- WHO identifies physical inactivity as 4th leading risk factor for global mortality.
Protective against development of osteoporosis, a disease characterised by reduction in bone density due to calcium loss
Strengthens heart muscles and increases cardiac and respiratory efficiency, reduces blood pressure and have lesser tendency to accumulate body fat.
Psychological benefits of exercise
- Elevated mood among those suffering from depression (clinical population)
- Decreased risk of anxiety, depression and low self-esteem or body image among non clinical populations.
- Exercise-induced release of the body's own natural opiates in to bloodstream, which produce 'natural high' and act as a painkiller.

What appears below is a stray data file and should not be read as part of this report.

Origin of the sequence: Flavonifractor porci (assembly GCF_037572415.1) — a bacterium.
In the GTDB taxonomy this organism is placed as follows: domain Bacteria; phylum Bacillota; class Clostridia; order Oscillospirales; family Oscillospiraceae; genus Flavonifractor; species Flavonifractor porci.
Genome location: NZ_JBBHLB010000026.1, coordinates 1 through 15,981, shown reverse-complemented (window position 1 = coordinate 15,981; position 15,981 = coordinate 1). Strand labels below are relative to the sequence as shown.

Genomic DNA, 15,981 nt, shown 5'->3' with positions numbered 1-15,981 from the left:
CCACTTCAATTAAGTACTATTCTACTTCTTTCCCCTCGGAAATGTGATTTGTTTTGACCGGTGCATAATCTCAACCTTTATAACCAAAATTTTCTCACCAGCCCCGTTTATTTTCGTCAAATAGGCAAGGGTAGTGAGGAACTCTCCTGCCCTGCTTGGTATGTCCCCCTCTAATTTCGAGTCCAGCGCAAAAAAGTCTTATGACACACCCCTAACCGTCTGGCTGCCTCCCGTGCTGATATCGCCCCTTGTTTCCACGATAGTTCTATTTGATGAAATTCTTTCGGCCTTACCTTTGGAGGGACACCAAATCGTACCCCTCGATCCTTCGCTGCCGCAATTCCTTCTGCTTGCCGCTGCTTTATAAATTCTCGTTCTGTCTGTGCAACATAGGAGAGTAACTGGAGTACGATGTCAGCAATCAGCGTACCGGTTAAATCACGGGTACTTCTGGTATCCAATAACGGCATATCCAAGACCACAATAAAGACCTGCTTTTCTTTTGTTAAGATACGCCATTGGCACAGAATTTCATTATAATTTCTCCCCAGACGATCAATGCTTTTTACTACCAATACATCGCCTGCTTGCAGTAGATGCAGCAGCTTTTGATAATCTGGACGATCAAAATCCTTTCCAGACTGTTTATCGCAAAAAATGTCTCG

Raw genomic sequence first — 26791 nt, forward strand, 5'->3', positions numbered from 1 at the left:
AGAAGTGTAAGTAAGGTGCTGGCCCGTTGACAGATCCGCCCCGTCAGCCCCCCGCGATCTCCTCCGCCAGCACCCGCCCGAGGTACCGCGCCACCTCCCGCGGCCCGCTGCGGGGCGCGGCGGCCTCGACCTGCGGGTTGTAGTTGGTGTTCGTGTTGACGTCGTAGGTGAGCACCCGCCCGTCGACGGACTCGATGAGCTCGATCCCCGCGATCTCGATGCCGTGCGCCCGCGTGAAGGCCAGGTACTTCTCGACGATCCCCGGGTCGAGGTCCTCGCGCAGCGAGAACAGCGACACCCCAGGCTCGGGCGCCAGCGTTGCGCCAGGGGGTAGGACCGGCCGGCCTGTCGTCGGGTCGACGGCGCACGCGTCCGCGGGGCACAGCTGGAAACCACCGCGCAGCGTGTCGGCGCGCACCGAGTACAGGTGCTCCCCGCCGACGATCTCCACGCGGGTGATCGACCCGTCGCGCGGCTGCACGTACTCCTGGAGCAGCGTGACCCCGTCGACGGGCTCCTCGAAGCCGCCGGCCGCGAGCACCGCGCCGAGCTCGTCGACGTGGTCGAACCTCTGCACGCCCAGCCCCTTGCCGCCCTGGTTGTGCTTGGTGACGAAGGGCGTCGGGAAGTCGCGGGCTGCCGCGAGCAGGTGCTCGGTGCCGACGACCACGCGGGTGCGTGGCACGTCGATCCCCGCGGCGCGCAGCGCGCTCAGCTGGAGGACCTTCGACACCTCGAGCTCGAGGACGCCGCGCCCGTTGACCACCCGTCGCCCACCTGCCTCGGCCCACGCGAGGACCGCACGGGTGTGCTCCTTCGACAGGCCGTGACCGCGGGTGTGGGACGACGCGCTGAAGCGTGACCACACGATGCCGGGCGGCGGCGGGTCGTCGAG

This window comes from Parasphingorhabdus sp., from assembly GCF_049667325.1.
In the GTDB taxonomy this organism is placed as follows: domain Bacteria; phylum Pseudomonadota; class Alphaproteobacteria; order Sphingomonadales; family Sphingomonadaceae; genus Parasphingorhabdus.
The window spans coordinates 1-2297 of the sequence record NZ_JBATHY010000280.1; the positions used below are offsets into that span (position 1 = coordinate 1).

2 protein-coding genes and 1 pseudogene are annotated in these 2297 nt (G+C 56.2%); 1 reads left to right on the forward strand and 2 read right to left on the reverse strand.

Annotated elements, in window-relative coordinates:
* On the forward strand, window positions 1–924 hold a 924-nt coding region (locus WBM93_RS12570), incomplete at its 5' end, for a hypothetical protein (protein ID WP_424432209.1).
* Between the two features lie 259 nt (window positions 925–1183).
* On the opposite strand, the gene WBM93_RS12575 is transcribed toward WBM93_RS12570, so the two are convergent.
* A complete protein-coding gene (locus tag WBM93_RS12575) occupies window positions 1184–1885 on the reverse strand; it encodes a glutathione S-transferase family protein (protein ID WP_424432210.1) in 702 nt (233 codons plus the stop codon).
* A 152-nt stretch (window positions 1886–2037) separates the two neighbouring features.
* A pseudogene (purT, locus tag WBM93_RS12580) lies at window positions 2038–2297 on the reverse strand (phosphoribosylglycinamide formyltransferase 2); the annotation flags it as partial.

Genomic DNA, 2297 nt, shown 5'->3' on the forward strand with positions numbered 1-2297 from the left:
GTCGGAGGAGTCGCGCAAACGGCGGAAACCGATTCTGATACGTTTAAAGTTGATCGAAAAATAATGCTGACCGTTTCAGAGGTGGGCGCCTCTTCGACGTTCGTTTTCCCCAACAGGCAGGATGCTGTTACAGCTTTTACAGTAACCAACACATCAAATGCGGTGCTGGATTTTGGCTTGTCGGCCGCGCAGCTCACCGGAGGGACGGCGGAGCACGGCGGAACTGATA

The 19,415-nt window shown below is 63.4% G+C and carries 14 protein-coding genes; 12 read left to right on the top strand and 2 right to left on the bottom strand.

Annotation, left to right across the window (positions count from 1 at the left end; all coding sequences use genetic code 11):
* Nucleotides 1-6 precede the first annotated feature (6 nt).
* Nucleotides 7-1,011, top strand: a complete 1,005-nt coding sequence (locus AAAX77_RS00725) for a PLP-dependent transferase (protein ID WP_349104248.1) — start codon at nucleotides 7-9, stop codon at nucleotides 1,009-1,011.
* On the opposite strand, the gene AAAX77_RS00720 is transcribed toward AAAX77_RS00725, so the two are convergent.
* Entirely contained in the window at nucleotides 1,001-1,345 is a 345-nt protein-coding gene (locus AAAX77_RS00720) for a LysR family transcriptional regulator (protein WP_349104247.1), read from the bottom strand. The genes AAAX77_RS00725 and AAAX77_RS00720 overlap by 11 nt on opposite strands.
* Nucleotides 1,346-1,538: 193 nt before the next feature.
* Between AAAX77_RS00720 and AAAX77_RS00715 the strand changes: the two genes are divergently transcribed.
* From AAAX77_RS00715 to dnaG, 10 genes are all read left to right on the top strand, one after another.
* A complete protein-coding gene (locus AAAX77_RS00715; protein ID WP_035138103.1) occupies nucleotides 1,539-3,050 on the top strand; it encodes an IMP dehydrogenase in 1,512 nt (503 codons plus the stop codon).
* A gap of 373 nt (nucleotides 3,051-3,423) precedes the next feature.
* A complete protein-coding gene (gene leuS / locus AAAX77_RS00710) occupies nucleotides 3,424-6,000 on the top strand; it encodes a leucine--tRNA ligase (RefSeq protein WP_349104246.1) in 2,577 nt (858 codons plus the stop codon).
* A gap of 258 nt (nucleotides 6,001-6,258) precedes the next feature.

- Stimulation of the release of catecholamines such as noradrenaline and adrenaline which counter any stress response and enhance mood.
- Muscle relaxation, which reduces feelings of tension.
- Exercise beyond certain level may be detrimental to mood.
- Moderate regular exercise increases wellbeing through weight control, coping with stress and benefits from those experiencing cognitive decline as a result of ageing.
- In children and adolescents, social, cognitive (concentration) and coping benefits.
The negative consequences of exercise
Can have excessive reliance on exercise to the extent that exercise becomes a compulsion and produce dependence.
Recommendations to exercise
- Suggest at least 30 min of moderate intensity exercise on at least 5 days of each week.
- Aim of such guidelines to reduce blood pressure, incidence of diabetes, osteoporosis, coronary heart disease and obesity as well as general well being.